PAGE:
We must never forget that as long as sin and suffering remain, we will find Christ among the broken and the lost. We must never idealize or romanticize the nature of the lifestyle this calls us to, nor the people whom it calls us to love. We must go in with our eyes open to the messy and costly reality of love. In the face of this cost we realize that only with a pure heart can we hope to persevere and truly see the face of God in the other.
-Jamie Arpin-Ricci in The Cost of Community
Is it only just recently that “doing good” for the least of these has been so popular among the Church, or has it always been this way? I read and hear a lot about the call to be among the poor and to feed and care for the orphaned and widowed, and in large part, I agree. But this here, this causes me to apply direct pressure to the breaks, and pull off to the side of the road and think for a moment.
Is it just me or does it seem that here lately there has been quite a loud stirring within the Christian community to draw a lot of attention to all the good that is being done for the least of these? Again, I’m not suggesting that doing good is wrong, but I do question just how loud we ought to be while doing it.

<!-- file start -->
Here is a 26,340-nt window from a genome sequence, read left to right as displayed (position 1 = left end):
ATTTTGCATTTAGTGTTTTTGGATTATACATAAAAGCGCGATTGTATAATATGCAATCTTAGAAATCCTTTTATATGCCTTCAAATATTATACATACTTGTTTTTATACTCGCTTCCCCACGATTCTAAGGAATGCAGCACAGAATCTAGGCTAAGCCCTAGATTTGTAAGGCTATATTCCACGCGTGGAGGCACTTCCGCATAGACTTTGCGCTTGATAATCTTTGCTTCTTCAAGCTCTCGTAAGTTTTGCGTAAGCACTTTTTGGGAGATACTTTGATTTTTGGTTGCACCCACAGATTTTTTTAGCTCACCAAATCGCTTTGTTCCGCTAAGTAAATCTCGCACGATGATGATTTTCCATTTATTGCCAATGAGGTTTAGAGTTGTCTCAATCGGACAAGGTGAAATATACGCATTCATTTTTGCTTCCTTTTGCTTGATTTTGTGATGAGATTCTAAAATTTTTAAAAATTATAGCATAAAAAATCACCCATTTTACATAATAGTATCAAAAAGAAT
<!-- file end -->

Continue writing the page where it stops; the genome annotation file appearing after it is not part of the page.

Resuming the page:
Maybe in an effort to draw more in and expose more to this sort of life or work or experience there has be a sprucing up; a “romanticizing the nature of the lifestyle.” And for what? Why do we serve the poor? Is it because we’re called to be like the one we follow, or do we do it out of some sort of narcissistic need to be hip and cool and trendy with our Christianity/spirituality? Do we do it to assuage our guilt? Why?
God I hope not! I hope that as Christ-followers we’ve not reduced the call to be along side the least of these to nothing more than a fashion statement. But flip the coin and I wonder if serving out of this sort of expression is at least somehow better than not serving at all. Would it not be better to serve with poor motives than to not serve entirely? Which would cause the greatest harm?
I wished I had some answers here, but I don’t. I’m discovering that as I wrestle with this for myself my wrestling is producing more and more questions. I believe that, for me anyhow, I’m left with nothing but the call to get in there and get along the lease of these. That somehow in the working things out, my motives will become more in line with what Jesus calls his followers to. The larger question for me is with whom will I come along side? Where is my group of “least of?” Or who is my “least of?”
Truthfully, I want to pretend as though I’d never started reading this book (The Cost of Community) and other like it. Then it would be far easier to stay within my safe and comfortable Christian-bubble going about my life as though everything was put together and alright. But it’s not all alright. It’s a big ol’ mess out there and I’m called to be in the middle of it. And I know… I know that’s really where the fun is anyway. And I like fun. I mean, who doesn’t right?